Osceola Group secures Seminole Gaming advertising account

In October, Osceola Group was awarded a portion of the Seminole Gaming advertising and marketing account. With the $13-million, three-year contract, Osceola Group will purchase media for the advertising campaigns of the Florida casinos: Tampa, Immokalee, Brighton, Hard Rock Hollywood, Hollywood Classic and Coconut Creek.

Media planning and buying is the process in which ads are placed in various media, including television, radio and print. Key components include targeting a specific demographic and reaching it through strategic purchases. Osceola Group will focus on television and radio mediums for the Hard Rock account.

Osceola Group’s partnership with Walz Tetrick Advertising offers clients media expertise and negotiating skills to get the best placement and prices.

In addition to the Hard Rock account, Osceola Group also handles media planning and buying for the Prairie Band Potawatomi Nation in Kansas.

“We created the marketing group as a tool to get business from companies who want to do business with a Native American company,” Osceola said. “We’re going after Tribal and non-Tribal business nationwide.”

Hard Rock put out a request for proposal for its advertising account, and the two finalists were Osceola Group and a non-Tribal agency. They gave Osceola Group a chance to beat the competition’s proposal, which Osceola did.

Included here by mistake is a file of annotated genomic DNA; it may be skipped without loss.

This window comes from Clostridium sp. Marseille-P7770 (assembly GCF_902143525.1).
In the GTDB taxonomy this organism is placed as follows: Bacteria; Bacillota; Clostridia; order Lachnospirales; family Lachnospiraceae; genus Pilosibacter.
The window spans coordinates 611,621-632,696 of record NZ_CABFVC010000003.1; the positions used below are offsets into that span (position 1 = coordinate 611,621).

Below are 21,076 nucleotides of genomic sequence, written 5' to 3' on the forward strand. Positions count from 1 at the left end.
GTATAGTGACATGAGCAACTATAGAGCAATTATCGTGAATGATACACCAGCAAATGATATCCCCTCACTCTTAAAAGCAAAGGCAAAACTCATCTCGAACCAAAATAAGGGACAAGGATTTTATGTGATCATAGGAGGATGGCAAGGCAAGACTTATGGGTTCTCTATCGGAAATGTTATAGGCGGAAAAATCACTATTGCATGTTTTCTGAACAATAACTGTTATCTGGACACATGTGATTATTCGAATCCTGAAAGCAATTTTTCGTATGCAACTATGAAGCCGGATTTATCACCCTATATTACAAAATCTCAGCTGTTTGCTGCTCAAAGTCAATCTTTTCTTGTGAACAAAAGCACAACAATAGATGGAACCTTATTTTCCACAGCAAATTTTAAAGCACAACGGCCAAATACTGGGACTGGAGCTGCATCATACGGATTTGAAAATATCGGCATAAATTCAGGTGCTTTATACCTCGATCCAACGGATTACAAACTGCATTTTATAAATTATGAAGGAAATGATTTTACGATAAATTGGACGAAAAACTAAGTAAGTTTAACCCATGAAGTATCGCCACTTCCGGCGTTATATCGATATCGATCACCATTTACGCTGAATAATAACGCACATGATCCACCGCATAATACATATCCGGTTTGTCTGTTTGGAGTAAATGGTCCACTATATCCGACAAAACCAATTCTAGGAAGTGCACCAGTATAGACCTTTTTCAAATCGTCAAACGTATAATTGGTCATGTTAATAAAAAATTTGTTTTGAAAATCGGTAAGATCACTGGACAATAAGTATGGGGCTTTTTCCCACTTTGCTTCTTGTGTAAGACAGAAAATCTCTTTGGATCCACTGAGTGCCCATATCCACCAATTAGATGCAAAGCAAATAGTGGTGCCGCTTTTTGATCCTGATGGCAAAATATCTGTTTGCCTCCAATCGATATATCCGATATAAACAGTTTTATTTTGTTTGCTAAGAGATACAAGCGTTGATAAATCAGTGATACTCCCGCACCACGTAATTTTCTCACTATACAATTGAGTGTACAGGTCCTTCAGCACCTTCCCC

“Gaming is a proponent of promoting Tribal entrepreneurs,” he said. “Why not give them an extra edge and keep it in the family?”

Osceola considers himself a jack of all trades who leads a group of experts in a variety of endeavors. He chooses partners carefully and gets to know them well before going into business together.

“Life is too short to do business with people you don’t like or trust,” he said. “The whole group of companies is doing well. This has been a great couple of months.”

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Beverly Bidney
Beverly Bidney has been a reporter and photographer for The Seminole Tribune since 2012. During her career, she has worked at various newspapers around the country including the Muskogee Phoenix in Oklahoma, Miami Herald, Associated Press, USA Today and other publications nationwide. A NAJA award winning journalist, she has covered just about everything over the years and is an advocate for a strong press. Contact her at beverlybidney@semtribe.com.